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Parking will be limited at the Floyd Medical Center campus, including the Emergency Care Center, due to construction and road widening. Learn more about our parking changes.


​Doctor Visit

To help you establish the best possible relationship with your health care provider, it is important to prepare for your appointment.

Before Your Appointment​

  • If this is a first visit, make sure your previous medical records are available to your new doctor. Arrange to have copies of your records sent to your new physician.
  • Be prepared to provide a complete medical history, including information regarding illnesses, conditions and treatments, surgeries and a family medical history.
  • Bring any prescription and over-the-counter medications, herbs and nutritional supplements you are taking in their original containers.
  • Provide a list of any past prescriptions you have taken for previous medical conditions.
  • Tell your physician about any allergies you may have or any adverse reactions to medications you have experienced.
  • Bring a photo identification card and insurance card.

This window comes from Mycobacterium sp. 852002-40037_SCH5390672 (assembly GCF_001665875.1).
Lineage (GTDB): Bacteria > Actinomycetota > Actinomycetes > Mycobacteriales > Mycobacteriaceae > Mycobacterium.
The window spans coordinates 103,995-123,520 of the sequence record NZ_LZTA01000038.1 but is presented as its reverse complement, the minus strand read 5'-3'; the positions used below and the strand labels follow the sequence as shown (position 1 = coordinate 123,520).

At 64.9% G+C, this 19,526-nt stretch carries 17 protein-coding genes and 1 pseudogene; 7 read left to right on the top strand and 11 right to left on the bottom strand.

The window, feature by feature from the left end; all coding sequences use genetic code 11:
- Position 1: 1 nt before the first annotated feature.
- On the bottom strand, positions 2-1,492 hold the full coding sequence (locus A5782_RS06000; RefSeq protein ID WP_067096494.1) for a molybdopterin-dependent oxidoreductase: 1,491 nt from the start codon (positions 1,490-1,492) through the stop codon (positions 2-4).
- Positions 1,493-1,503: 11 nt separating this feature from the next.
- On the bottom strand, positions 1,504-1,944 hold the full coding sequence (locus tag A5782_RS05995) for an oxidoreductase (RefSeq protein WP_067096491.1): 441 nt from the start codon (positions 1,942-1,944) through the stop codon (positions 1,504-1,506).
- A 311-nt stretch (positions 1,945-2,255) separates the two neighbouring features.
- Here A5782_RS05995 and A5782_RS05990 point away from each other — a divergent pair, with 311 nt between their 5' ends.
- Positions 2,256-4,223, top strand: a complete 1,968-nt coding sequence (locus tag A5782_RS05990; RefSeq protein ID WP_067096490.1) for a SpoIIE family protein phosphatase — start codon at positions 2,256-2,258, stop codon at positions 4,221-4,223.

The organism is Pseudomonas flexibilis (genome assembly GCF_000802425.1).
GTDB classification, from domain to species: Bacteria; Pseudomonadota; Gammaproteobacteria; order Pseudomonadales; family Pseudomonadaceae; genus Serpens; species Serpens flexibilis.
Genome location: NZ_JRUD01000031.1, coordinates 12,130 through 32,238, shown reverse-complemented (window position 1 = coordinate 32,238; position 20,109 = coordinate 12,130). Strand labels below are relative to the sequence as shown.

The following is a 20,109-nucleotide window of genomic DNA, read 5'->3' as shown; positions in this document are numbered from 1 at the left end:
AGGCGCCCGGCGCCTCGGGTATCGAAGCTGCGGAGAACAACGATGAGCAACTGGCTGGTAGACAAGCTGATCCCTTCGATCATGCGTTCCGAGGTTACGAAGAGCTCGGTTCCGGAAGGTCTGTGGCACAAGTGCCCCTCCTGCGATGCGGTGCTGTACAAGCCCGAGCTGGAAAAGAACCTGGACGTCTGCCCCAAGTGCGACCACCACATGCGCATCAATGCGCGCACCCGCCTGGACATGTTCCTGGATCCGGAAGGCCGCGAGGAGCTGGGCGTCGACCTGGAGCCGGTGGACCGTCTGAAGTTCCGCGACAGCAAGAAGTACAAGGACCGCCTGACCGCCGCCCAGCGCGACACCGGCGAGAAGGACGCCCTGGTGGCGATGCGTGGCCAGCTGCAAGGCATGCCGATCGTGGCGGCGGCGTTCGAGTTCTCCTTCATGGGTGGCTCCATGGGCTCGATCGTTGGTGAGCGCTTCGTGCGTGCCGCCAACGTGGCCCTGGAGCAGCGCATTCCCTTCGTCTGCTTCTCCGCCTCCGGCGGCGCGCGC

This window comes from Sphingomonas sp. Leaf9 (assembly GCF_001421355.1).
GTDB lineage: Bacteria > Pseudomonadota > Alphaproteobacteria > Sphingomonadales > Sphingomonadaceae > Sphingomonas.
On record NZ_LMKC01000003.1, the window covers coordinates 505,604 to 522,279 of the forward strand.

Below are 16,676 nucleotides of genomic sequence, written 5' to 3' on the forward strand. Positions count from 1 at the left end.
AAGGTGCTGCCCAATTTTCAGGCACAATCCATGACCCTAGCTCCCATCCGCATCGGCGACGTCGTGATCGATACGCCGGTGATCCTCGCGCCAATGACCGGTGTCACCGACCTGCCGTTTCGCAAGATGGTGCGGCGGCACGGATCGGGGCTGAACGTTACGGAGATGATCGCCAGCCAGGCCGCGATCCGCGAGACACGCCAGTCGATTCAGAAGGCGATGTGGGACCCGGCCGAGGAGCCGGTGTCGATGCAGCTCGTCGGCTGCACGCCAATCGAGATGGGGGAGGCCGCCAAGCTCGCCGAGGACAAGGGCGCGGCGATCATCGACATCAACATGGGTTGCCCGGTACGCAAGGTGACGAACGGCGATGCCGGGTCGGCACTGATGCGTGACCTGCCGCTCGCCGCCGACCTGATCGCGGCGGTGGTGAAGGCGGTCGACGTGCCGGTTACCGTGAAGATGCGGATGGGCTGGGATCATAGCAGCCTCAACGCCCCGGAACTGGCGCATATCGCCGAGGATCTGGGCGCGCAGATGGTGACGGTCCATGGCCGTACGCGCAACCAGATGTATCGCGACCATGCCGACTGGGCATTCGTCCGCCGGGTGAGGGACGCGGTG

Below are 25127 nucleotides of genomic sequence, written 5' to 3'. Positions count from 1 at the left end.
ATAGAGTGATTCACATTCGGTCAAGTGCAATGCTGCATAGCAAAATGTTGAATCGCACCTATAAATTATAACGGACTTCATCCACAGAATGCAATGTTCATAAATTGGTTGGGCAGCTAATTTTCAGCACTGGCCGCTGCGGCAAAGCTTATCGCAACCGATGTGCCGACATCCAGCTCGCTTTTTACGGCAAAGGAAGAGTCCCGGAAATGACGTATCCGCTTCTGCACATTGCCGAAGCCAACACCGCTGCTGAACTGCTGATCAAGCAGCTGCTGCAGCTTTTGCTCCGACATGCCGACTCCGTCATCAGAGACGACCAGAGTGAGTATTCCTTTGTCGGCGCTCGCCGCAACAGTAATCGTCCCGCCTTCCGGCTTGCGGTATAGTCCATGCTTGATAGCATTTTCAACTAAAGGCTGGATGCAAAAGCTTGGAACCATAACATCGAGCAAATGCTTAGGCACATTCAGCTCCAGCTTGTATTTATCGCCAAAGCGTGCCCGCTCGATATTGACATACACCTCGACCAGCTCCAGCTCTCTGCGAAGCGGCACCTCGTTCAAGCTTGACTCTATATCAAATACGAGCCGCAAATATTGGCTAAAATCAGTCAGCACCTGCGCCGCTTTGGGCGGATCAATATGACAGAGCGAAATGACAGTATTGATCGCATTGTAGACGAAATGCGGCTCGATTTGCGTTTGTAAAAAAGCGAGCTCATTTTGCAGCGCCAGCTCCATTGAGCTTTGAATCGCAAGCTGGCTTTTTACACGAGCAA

Questions to Ask Your Doctor

  • What is my diagnosis, and how can it be treated or prevented?
  • What medication should I be taking, how much and how often?
  • Are there any common side effects I should be aware of?
  • Should I avoid certain foods, juice or alcohol while taking the medicine?
  • Does my illness or injury restrict me from any of my normal daily life activities?
  • Who and when should I call for test results?
  • Is the medication being prescribed covered by my health plan?

Tips for Communicating with Your Doctor 

It is important to communicate your feelings, questions and concerns with your physician. The following suggestions may help to improve communication between you and your physician:

  • If you do not understand your physician's responses, ask questions until you do.
  • Take notes, or ask a family member or friend to accompany you and take notes for you. You can also record it so you can review information later.
  • Ask your physician to write down his/her instructions, if necessary.
  • Ask your physician where you can find printed material about your condition. Many physicians have this information in their offices.
  • If you still have questions, ask the physician where you can go for more information.